I am not sure that that mindset flourishes in rural areas. I have met many kind people from the Midwest, but whenever I ask them to see the bigger picture, either socially or ecologically, they always say things to me like: “That’s too much for me to think about. All I can think about is what’s best for me and my family.” That expression seems to sum up so much of the conservative mindset. Empathy that ends with your bloodline is not empathy.

Beyond empathy, beyond charity, however, I believe one either understands how one’s own well-being is dependent on the well-being of those around us, as well as the overall health and efficacy of the systems in which we live (ecological, economic, etc.), or one doesn’t. And this, to me is the most difficult divide to address.

Unfortunately, it is difficult to teach a person to think systemically, and even more so if the person does not want to be taught. In this case, the “reason vs. instinct” divide is made evident by attitudes towards education. On one side there are those that put a premium on education, and on the other there are those who value “good old fashioned common sense.”

The Founding Fathers had a strong belief in education as a paramount necessity to participation in democracy. Washington stressed that  “it is essential that public opinion be enlightened,” while Jefferson warned that “[i]f a nation expects to be ignorant and free in a state of civilization, it expects what never was and never will be.”

UVA album Boyd Tinsley of the Dave Matthews Band
Jefferson, of course, would found the University of Virginia, with the aim that it be “so broad & liberal & modern, as to be worth patronizing with the public support, and be a temptation to the youth of other states to come, and drink of the cup of knowledge & fraternize with us."

As far as I know there were no universities established by Davy Crockett or Daniel Boone. Now, I admit that I know little about the intellectual acumen of those two men. However, it cannot be denied that a negative attitude towards formal education that would fester in the American frontier that they helped to settle and develop. In his seminal book Anti-Intellectualism in American Life, Richard Hoffstadter wrote of the frontier society as one “of courage and character, of endurance and practical cunning, but it was not a society likely to produce poets or artists or savants.”

Furthermore, he wrote, that the seeds for the refutation of the virtues of education were being sown as “men and women living under the conditions of poverty and exacting toil, facing the hazards of Indian raids, fevers, and agues, and raised on whisky and brawling, could not afford education and culture; and they found it easier to reject what they could not have than to admit the lack of it as a deficiency in themselves."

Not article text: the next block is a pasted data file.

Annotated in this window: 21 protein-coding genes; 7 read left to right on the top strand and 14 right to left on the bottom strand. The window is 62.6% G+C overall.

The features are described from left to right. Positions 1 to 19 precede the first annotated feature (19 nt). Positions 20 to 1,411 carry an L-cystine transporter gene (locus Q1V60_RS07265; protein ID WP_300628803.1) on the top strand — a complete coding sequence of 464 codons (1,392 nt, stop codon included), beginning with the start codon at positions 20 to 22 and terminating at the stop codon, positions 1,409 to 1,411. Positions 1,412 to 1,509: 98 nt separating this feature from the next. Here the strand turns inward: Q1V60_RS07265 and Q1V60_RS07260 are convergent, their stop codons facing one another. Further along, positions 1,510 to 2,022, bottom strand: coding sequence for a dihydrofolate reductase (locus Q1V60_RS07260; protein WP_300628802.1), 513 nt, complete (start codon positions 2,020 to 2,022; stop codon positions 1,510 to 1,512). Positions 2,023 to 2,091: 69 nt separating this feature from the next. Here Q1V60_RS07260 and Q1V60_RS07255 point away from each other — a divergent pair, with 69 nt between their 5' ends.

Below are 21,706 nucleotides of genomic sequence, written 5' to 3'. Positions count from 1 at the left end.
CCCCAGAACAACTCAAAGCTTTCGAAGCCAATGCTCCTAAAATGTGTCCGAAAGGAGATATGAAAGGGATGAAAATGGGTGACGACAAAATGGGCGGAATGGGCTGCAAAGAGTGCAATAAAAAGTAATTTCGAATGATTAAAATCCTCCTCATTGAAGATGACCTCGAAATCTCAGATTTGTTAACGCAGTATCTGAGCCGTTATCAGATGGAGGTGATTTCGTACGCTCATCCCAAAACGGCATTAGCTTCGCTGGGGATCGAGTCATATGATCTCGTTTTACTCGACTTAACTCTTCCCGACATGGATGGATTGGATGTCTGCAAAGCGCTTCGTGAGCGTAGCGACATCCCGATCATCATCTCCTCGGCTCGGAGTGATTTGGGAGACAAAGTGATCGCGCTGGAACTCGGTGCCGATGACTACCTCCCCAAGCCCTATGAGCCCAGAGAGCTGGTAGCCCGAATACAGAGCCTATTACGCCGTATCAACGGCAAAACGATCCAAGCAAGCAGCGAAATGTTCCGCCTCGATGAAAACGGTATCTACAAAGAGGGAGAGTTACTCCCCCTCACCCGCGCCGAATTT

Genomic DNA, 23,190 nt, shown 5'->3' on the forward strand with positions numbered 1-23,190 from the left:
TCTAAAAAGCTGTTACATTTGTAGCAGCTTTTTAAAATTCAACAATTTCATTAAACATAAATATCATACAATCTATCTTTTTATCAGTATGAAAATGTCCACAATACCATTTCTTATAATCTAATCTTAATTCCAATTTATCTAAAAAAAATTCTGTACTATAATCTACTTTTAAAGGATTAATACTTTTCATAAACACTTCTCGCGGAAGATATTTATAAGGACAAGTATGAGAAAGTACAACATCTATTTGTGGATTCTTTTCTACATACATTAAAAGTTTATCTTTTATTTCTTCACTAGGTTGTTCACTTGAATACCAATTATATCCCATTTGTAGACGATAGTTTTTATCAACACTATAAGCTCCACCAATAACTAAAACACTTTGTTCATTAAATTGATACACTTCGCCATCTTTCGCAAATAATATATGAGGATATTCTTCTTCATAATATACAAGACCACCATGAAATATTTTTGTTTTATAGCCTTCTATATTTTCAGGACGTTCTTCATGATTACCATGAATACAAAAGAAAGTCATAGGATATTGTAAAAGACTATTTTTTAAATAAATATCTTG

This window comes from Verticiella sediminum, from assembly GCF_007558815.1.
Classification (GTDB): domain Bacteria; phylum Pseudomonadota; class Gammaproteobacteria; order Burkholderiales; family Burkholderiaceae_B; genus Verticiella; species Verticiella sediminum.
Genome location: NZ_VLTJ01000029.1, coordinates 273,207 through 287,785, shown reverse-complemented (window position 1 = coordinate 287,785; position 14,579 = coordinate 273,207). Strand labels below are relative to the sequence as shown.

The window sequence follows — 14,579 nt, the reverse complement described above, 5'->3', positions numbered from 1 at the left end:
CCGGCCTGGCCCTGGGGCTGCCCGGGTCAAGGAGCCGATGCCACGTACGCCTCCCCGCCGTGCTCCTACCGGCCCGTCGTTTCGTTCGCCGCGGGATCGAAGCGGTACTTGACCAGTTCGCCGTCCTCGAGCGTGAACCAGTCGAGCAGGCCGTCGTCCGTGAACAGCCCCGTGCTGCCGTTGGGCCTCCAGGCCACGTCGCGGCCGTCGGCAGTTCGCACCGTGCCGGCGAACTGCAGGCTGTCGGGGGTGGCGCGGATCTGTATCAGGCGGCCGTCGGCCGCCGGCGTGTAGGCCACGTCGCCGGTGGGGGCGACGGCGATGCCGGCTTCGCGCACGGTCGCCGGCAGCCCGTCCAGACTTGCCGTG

The effects of these attitudes still linger, and there are still pockets in America in which state and local authorities seek to undermine scientific education in favor of thinly veiled religious dogma, and teach history that downplays the atrocities of American slavery. I am not so naïve to think that local history and community values will not have some bearing on the education that a child will receive, and to  which texts he or she will be exposed, but if we are functioning within the same democracy should there not be some significant overlap from one community or state to the next? How are we supposed to have a meaningful discussion if we are literally not on the same page?

I could go on and find a myriad of other things that divide us. I haven’t even touched on the “religious vs. secular” issue, I have avoided specifically discussing the gun control debate, and the issue of race is largely beyond the scope of these ramblings. Frankly, finding and detailing more cultural rifts becomes tiresome and discouraging. If anyone reading this believes I have not been even handed enough, frankly, it’s because I haven’t tried to be. I do have a side in this debate, but at least I like to think that I am tryng to be as thoughtful as possible in stating my hypotheses. Believe me, exploring the depths of the divisions in this nation brings me no comfort. The fact is that these schisms are so profound on an existential level, going so far back into our history and mythology, that bridging the gap seems impossible.

And sadly, maybe it is. As long as different sides remain fixated on their own ideas of the essential character of this country to the exclusion of all others, there will be no bridging the gap. As long as we remain defined by our myths, and view our history through rose-colored glasses, there will be no moving forward. And as long as we remain “us and them,” we will never form that more perfect union of which our forefathers dreamed. 

Sunday, June 25, 2017

Substituting for The Who

A while ago, I was talking to a friend who was regaling me with stories of seeing The Who in New York on their first American tour. He told me how knocked out he was by their set, how he later managed to sneak into their hotel, and ended up spending the evening hanging out and chatting with bassist John Entwistle and drummer Keith Moon along with a bunch of fawning groupies.